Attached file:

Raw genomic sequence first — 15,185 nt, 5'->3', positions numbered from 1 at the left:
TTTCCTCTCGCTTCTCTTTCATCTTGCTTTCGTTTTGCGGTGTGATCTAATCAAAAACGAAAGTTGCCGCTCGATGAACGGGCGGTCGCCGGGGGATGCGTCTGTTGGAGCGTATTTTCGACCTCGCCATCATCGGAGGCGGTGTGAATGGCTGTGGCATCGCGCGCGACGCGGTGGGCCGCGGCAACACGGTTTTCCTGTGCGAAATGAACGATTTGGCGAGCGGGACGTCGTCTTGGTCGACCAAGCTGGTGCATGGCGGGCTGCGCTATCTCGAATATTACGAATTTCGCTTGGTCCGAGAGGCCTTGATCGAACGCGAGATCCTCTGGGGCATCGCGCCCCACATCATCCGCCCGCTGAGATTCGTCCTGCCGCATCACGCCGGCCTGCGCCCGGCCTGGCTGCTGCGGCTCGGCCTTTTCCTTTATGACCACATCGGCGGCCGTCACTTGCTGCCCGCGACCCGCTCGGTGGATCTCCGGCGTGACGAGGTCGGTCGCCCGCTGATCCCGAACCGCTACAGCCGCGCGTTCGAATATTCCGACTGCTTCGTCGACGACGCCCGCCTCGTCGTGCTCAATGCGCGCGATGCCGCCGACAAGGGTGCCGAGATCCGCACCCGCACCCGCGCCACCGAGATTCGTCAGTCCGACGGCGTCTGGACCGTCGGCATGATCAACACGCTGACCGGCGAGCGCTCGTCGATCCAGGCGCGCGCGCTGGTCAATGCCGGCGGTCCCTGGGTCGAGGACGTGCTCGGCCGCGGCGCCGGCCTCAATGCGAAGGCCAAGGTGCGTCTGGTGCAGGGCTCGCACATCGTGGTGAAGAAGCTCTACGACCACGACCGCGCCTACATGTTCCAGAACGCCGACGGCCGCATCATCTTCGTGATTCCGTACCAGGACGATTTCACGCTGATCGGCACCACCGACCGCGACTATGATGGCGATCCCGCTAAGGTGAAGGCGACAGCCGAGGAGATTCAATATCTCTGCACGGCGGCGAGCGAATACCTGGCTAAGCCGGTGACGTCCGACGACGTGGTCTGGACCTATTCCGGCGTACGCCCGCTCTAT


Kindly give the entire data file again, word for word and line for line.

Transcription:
Raw genomic sequence first — 15,185 nt, 5'->3', positions numbered from 1 at the left:
TTTCCTCTCGCTTCTCTTTCATCTTGCTTTCGTTTTGCGGTGTGATCTAATCAAAAACGAAAGTTGCCGCTCGATGAACGGGCGGTCGCCGGGGGATGCGTCTGTTGGAGCGTATTTTCGACCTCGCCATCATCGGAGGCGGTGTGAATGGCTGTGGCATCGCGCGCGACGCGGTGGGCCGCGGCAACACGGTTTTCCTGTGCGAAATGAACGATTTGGCGAGCGGGACGTCGTCTTGGTCGACCAAGCTGGTGCATGGCGGGCTGCGCTATCTCGAATATTACGAATTTCGCTTGGTCCGAGAGGCCTTGATCGAACGCGAGATCCTCTGGGGCATCGCGCCCCACATCATCCGCCCGCTGAGATTCGTCCTGCCGCATCACGCCGGCCTGCGCCCGGCCTGGCTGCTGCGGCTCGGCCTTTTCCTTTATGACCACATCGGCGGCCGTCACTTGCTGCCCGCGACCCGCTCGGTGGATCTCCGGCGTGACGAGGTCGGTCGCCCGCTGATCCCGAACCGCTACAGCCGCGCGTTCGAATATTCCGACTGCTTCGTCGACGACGCCCGCCTCGTCGTGCTCAATGCGCGCGATGCCGCCGACAAGGGTGCCGAGATCCGCACCCGCACCCGCGCCACCGAGATTCGTCAGTCCGACGGCGTCTGGACCGTCGGCATGATCAACACGCTGACCGGCGAGCGCTCGTCGATCCAGGCGCGCGCGCTGGTCAATGCCGGCGGTCCCTGGGTCGAGGACGTGCTCGGCCGCGGCGCCGGCCTCAATGCGAAGGCCAAGGTGCGTCTGGTGCAGGGCTCGCACATCGTGGTGAAGAAGCTCTACGACCACGACCGCGCCTACATGTTCCAGAACGCCGACGGCCGCATCATCTTCGTGATTCCGTACCAGGACGATTTCACGCTGATCGGCACCACCGACCGCGACTATGATGGCGATCCCGCTAAGGTGAAGGCGACAGCCGAGGAGATTCAATATCTCTGCACGGCGGCGAGCGAATACCTGGCTAAGCCGGTGACGTCCGACGACGTGGTCTGGACCTATTCCGGCGTACGCCCGCTCTAT